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Calcium and Heart Health: Things You Need To Know



Calcium is essential as it plays a crucial role in the body, especially the skeletal system. Over 99% of the calcium in the body is stored in the teeth and bones, which is why an adult's daily recommended amount of calcium to ensure good bone health is 1000 mg.

Most people are used to taking calcium supplements daily, which can also treat conditions like osteoporosis and acid reflux. But there are other ways in which calcium can affect your body. Some studies also claim that too much calcium can be dangerous to your health.

How Does Calcium Affect the Heart?

Calcium can enter your muscle cells with every heartbeat, and it helps coordinate the heart's electrical signals and how fast it beats. Calcium also helps the heart contract and pump blood throughout the body. It is also believed to be involved in helping all of the muscles of the body contract.

Any abnormal calcium levels in the blood can cause abnormal electrical signals that, in turn, lead to irregular heartbeats or arrhythmia.

Can Calcium Cause Heart Problems?

Many researchers have raised concerns about calcium supplements increasing the risk of heart problems such as heart attacks. Some even believe that taking higher amounts of calcium can result in the calcification of blood vessels in the heart.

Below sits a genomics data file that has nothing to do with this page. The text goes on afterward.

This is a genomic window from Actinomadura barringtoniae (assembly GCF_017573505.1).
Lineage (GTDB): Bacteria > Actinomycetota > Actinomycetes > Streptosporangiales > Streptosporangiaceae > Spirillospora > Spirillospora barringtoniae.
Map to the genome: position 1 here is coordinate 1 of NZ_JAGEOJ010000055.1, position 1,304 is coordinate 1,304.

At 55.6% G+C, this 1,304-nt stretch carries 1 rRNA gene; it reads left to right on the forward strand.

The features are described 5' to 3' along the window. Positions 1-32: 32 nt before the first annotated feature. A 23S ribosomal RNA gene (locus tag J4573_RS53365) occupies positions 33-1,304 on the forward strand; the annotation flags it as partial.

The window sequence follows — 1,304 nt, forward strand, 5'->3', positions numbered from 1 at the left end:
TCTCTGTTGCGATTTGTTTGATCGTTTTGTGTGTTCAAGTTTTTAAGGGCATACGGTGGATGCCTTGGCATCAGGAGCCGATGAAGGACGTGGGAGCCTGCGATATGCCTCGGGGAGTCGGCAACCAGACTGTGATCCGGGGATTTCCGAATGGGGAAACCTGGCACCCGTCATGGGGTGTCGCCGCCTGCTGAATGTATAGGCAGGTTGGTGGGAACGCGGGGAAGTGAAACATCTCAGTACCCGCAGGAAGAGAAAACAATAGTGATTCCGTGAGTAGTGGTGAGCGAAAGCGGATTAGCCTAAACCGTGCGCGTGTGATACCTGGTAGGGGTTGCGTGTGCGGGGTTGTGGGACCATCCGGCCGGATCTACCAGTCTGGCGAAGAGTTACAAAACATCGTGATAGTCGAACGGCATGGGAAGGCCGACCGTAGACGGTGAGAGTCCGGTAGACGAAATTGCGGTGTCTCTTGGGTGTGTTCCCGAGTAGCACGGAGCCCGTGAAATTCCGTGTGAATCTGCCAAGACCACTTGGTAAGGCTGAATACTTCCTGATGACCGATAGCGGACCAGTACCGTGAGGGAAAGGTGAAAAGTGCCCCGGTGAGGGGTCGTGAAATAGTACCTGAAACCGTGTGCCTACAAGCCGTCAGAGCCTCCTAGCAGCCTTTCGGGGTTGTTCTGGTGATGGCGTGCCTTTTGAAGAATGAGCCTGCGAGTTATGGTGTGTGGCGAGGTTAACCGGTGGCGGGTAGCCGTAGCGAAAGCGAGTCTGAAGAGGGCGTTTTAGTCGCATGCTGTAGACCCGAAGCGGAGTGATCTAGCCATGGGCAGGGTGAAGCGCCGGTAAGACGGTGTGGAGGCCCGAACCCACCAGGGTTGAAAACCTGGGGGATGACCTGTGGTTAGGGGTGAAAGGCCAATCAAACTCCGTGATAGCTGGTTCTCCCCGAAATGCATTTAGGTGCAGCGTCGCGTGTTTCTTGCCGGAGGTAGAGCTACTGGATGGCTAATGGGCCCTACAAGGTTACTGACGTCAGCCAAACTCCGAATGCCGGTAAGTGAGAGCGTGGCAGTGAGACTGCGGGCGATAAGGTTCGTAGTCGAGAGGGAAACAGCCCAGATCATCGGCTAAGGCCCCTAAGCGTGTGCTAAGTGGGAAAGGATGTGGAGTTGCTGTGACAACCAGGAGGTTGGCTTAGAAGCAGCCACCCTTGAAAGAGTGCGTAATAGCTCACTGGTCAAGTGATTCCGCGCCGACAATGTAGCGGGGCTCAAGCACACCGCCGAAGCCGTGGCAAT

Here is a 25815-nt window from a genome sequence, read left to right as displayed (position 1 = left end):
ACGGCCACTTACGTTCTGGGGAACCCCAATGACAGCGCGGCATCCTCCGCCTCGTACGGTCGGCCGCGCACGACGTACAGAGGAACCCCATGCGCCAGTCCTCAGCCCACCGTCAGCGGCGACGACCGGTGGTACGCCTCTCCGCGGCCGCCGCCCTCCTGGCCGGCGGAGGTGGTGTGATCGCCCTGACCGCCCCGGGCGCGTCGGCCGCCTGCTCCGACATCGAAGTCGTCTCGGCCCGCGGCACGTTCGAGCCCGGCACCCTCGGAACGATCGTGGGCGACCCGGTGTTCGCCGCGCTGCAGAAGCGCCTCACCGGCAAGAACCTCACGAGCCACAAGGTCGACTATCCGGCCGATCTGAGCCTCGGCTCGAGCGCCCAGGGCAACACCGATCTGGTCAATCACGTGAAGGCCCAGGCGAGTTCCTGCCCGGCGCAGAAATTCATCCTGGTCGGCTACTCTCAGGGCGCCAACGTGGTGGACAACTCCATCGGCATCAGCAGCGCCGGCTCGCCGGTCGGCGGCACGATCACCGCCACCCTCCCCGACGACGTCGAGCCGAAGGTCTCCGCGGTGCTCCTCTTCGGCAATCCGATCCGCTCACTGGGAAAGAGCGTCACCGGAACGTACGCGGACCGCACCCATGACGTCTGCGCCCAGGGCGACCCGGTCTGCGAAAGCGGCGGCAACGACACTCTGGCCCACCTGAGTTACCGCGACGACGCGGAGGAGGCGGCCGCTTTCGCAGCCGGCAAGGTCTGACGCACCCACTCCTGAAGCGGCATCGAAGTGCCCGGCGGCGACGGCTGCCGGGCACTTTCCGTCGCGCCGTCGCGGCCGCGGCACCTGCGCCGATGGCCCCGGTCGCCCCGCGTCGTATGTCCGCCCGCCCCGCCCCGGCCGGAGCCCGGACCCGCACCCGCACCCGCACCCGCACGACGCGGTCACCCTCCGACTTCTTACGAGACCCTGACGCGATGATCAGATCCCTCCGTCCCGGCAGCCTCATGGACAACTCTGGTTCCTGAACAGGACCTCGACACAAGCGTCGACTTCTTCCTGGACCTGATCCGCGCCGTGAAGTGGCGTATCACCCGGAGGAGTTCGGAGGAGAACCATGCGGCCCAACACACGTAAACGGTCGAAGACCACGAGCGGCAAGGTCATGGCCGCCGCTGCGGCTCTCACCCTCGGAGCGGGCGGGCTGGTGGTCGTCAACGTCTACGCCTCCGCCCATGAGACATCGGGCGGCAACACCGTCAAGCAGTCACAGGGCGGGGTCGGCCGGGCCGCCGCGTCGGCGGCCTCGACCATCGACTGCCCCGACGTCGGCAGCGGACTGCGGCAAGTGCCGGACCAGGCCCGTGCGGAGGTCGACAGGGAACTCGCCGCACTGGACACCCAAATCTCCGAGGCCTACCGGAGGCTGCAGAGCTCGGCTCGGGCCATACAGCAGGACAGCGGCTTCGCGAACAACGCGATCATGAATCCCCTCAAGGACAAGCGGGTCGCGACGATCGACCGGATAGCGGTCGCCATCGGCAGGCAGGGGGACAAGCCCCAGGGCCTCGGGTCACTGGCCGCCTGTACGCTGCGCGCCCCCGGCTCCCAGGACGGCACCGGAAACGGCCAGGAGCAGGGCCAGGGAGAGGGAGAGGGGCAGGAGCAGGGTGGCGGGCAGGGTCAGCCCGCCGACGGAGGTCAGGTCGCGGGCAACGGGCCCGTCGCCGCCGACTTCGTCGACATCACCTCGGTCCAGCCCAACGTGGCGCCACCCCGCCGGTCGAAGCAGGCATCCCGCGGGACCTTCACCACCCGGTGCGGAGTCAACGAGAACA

Calcification of blood vessels, also called vascular classification, can occur when minerals like calcium build up on the walls of the arteries and veins. Even blood vessels in the heart are at risk of this condition. Vascular classification can block the regular flow of blood to the heart resulting in cardiovascular diseases.

Vascular calcification can be a sign of atherosclerosis, a condition in which fatty deposits or plaque build up on the inner walls of the arteries. Atherosclerosis increases your risk of strokes, heart attacks, and even death.

How is the risk of excessive calcium consumption different in men and women?

Women who take calcium supplements can be at a higher risk of developing heart problems compared to men.

One large study showed that post-menopausal women are at a higher risk of heart disease if they take around 1000 mg of calcium supplements daily, and this risk was even higher in women who get about 700 to 1000 mg of calcium from their diet.

A different study showed that post-menopausal women who combined their calcium supplements with vitamin D supplements did not show a rise in the risk of heart attacks. It is important to note that these studies were not aimed at studying the supplement's effect on heart disease and were evaluating the benefits of calcium supplements for fracture risk.

Who Should be Careful About Taking Calcium Supplements?

While there is no clear evidence yet about whether or not calcium supplements can raise the risk of heart disease, you should try and get the calcium you need from food sources. In these cases, the doctor’s advice should be considered. Individuals who show low calcium levels in the blood or those with conditions like osteoporosis need to follow the dosage the doctor recommends religiously.